Officials: County is a disaster
BLUE EARTH – Faribault County commissioners declared a state of emergency Tuesday and requested a Presidential Declaration of a major disaster for the county.
Sheriff Mike Gormley and Chief Deputy Scott Adams sought the measures as the first step to getting federal assistance to help clean up after a heavy rain and wind storm June 16. The duo said the storm cut a swath from Elmore, north to Blue Earth, then northeast to Easton, with rain totals from 3 to 7 inches.
The resolution passed by commissioners said, in part, “The Faribault County Department of Emergency Management requests the Faribault County Board of Commissioners to declare Faribault County in a state of emergency for the wind and rain storm event of June 11, 2014, through June 23, 2014.”
Adams said Homeland Security Emergency Management suggested setting the dates from June 11-23 because of the rain that saturated the soil before the storm, allowing many trees to topple, pulling their roots out of the ground.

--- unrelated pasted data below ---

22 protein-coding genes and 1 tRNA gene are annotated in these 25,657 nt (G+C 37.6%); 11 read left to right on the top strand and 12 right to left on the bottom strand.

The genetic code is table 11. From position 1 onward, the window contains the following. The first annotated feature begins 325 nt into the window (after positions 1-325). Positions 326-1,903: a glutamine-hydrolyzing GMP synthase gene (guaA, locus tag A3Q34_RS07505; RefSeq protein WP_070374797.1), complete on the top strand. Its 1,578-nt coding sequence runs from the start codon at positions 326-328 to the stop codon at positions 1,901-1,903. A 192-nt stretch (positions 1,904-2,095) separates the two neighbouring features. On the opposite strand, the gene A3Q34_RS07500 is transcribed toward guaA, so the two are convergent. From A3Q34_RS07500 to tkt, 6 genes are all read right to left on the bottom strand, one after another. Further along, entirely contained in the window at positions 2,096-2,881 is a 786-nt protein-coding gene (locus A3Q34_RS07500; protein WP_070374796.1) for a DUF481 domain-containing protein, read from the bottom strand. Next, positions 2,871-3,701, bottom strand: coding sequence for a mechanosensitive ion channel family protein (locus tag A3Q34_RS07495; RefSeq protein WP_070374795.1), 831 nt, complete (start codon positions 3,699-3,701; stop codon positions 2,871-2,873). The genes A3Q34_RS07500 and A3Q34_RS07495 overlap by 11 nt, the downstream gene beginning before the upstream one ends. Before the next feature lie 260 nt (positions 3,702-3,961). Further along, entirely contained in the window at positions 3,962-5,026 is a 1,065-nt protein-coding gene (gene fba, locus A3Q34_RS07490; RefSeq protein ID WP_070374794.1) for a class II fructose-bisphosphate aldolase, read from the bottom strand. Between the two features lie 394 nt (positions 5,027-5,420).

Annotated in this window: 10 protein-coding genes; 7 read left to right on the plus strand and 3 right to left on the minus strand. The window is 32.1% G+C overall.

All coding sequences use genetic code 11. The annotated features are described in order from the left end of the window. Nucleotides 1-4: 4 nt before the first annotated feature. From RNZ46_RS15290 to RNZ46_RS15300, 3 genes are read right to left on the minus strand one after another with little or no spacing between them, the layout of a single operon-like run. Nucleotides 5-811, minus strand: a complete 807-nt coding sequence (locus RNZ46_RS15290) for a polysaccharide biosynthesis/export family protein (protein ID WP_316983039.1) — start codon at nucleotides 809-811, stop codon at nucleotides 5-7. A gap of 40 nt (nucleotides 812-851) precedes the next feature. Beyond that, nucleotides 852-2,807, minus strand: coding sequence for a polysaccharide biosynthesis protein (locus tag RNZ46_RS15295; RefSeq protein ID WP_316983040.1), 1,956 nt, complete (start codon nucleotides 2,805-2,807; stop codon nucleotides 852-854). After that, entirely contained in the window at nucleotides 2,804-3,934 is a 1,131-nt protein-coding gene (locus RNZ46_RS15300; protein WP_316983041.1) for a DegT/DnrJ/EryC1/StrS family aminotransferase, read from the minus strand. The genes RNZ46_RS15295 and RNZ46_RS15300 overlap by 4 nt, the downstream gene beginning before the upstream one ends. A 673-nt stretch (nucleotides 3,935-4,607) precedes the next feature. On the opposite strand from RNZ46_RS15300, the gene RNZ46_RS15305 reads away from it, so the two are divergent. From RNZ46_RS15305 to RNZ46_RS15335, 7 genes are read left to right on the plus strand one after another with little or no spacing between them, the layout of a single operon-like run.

“Devastation of buildings, windbreaks, crops,” said Commissioner Tom Warmka. “The economic impact of this has not been known yet.”
He said the deadline to plant corn is past and the soybean deadline is looming, but the soil is so saturated, farmers might not get in the fields in time.
“The economic impact will be huge, I’m telling you,” Warmka predicted.
That is why the board passed the second resolution, requesting the major disaster designation.
Now the county will work with regional Homeland Security Emergency Management, and the county’s representative will work with the Federal Emergency Management Agency to get assistance.
Warmka praised local first responders for all their work.
“When you look down your lane and see the fire department cleaning your lane off [to have emergency access], that’s good stuff,” he said.
The wind was clocked at 84 mph at the Law Enforcement Center in Blue Earth, Gormley said.
There was a report that one of the wind towers west of town clocked a 120 mph gust, with 89 mph winds for 10 minutes, said Clara Vereide, senior technical clerk. The Sentinel obtained confirmation of the report from a Big Blue Wind Farm employee.
The city of Blue Earth has collected 214 dump truck loads, said Jamie Holland, Public Works director. He said 21 trees were lost or damaged at the Faribault County Fairgrounds.
Gormley and Adams said there was a long list of damage from around the county: trees and sheds taken down, grain bins damaged, flooding in basements and croplands.
“The river came out of the banks, just about everywhere across the county,” Gormley said. “Rivers and creeks, just about everything is overflowing.”
Gormley advised homeowners to take photographs and keep records of all the storm damage and save documents pertaining to any repair work they have done or will do.